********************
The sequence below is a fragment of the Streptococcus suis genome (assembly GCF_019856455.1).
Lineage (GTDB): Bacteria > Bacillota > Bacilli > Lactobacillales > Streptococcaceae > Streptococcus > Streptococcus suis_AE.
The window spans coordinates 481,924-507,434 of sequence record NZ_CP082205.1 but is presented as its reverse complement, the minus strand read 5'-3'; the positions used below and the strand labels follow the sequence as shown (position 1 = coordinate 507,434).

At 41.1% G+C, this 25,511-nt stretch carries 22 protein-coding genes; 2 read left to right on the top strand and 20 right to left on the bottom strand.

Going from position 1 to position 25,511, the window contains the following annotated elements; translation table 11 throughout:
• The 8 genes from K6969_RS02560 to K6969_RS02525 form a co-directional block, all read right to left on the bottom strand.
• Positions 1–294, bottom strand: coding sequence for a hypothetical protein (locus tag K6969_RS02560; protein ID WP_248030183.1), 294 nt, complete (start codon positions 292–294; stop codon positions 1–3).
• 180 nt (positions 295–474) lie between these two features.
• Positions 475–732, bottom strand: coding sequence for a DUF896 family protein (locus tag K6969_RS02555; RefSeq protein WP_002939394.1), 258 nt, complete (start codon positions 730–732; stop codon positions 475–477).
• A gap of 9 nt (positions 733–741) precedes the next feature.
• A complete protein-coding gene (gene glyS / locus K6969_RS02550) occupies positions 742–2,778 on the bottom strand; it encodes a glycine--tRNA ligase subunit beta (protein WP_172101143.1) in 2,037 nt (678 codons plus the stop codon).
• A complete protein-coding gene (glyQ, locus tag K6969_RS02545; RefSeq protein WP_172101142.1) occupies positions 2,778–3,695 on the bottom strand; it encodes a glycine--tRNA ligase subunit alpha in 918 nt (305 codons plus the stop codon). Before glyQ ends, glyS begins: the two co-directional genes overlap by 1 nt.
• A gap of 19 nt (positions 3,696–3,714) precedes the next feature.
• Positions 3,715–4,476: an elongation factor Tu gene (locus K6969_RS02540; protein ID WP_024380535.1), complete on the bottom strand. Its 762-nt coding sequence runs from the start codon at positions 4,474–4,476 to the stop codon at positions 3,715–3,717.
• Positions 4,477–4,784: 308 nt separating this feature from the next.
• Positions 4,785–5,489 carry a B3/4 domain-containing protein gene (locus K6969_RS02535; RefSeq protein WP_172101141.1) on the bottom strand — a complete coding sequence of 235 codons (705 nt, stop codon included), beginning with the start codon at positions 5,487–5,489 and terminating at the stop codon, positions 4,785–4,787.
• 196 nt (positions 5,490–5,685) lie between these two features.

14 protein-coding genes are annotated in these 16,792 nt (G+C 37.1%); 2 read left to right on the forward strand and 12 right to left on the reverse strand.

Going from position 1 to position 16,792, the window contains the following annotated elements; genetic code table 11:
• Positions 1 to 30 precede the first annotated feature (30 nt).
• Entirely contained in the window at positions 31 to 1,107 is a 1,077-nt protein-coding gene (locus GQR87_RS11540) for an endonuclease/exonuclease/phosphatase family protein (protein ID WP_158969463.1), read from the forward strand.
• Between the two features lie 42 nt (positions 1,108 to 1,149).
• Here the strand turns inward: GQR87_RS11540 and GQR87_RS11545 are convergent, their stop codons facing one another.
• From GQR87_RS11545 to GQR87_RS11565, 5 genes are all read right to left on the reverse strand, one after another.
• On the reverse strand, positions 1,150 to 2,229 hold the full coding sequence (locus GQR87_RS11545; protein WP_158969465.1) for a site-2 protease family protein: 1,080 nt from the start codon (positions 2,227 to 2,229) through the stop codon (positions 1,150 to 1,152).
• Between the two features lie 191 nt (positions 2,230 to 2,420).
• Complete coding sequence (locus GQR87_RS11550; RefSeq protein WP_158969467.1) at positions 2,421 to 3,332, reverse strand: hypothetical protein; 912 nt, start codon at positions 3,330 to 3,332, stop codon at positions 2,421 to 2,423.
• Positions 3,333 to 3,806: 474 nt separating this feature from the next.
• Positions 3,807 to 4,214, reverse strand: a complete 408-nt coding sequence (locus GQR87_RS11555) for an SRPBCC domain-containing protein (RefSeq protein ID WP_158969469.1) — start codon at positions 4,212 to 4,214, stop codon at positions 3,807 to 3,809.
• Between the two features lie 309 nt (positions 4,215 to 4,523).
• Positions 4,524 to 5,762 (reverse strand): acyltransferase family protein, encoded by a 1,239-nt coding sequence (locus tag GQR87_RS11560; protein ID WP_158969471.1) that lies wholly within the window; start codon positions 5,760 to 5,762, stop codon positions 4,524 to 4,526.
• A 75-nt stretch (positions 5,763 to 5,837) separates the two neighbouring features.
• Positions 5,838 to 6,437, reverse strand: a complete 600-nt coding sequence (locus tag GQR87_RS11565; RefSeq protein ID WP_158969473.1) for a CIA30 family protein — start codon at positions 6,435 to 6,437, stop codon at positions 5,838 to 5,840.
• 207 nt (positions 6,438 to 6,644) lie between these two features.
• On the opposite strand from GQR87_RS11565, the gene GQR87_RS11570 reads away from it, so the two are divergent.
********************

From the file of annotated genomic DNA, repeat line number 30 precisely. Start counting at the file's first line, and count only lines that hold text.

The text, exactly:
• Between the two features lie 309 nt (positions 4,215 to 4,523).